Approximately 7.6 million people die annually from cancer. And of that statistic, more than 159,000 fall victim to lung cancer. Once a patient reaches the distant stage of diagnosis—when cancer has spread to other parts of the body—those with lung cancer only have a 4% survival rate. At this point, doctors try their best to provide the high quality palliative care for their patients.

Palliative care is specialized for those with serious, sometimes terminal illnesses, and focuses on providing relief from stress, pain, and symptoms that come from the illness. The reason for this is to help improve the quality of life for both the patient and family during these difficult times. And while specialists and therapy help make palliative care easier, a recent study published in the 2014 volume of Pain Research and Treatment suggests that simple support from one's family may be the strongest healing tool in patients fighting against serious illnesses.

Assessing Pain and Anxiety in Lung Cancer Patients

Past studies have shown that a stronger feeling of family support helps improve the conditions and quality of life for patients. Dimitra Lekka and her team sought to further define the relationship between pain, anxiety, and the sense of family support. 101 patients receiving daily chemotherapy from the One Day Clinic in the Oncology Department of the Sotiria Hospital for Chest Diseases were selected for the study. Along with standard demographic questionnaires, the participants completed the following:

  • Spielberger's State-Trait Anxiety Inventory (SSTAI): 40-item inventory used to assess anxiety and determine if it is caused by a circumstance or if it is a permanent characteristic of the individual.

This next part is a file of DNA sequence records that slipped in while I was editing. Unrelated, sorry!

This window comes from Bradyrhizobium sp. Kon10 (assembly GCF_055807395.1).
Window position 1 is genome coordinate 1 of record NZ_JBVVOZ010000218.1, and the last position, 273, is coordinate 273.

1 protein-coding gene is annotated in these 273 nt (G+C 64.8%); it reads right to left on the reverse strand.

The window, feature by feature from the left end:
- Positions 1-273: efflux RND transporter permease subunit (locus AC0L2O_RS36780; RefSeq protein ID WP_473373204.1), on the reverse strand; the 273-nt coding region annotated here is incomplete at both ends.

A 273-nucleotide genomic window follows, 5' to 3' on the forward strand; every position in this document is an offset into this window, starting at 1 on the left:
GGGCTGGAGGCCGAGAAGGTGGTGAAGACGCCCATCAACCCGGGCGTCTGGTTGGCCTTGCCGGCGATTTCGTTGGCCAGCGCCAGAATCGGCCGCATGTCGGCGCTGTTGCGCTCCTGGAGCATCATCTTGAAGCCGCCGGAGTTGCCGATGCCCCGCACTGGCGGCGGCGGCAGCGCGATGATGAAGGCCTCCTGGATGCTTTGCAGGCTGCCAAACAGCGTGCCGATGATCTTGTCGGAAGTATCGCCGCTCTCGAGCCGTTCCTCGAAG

• Brief Pain Inventory (BPI): A two-part inventory that assesses acuteness of pain and how much of an impact the pain has on an individual.
  • Family Support Scale (FSS): A 13-item scale that measures how much an individual perceives family support.

What Lekka found was that pain and anxiety share a strong positive relationship, while sense of family support had a negative relationship with both pain and anxiety. This means that the more pain a patient experienced, the more anxiety they had. But when they felt a stronger sense of family support, pain and anxiety levels decreased.

Holistic Healing Proves Powerful

Anxiety rates in cancer patients are extremely high due to multiple factors such as the fear of death or the fear of pain from treatments. Other stressors include financial burdens, relationships with friends and families, and commitments left unfinished. And when all of this begins to overwhelm a patient, their physical health can deteriorate along with their mental health. To help combat this, families need to understand that their simple support and love can significantly improve the quality of life in patients suffering from severe pain and anxiety.

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Lekka, Dimitra, Argiro Pachi, Athanasios Tselebis, Georgios Zafeiropoulos, Dionisios Bratis, Argiri Evmolpidi, Ioannis Ilias et al. Pain and Anxiety versus Sense of Family Support in Lung Cancer Patients. Pain research and treatment 2014; DOI: 10.1155/2014/312941

Date of original publication:

Updated: October 23, 2015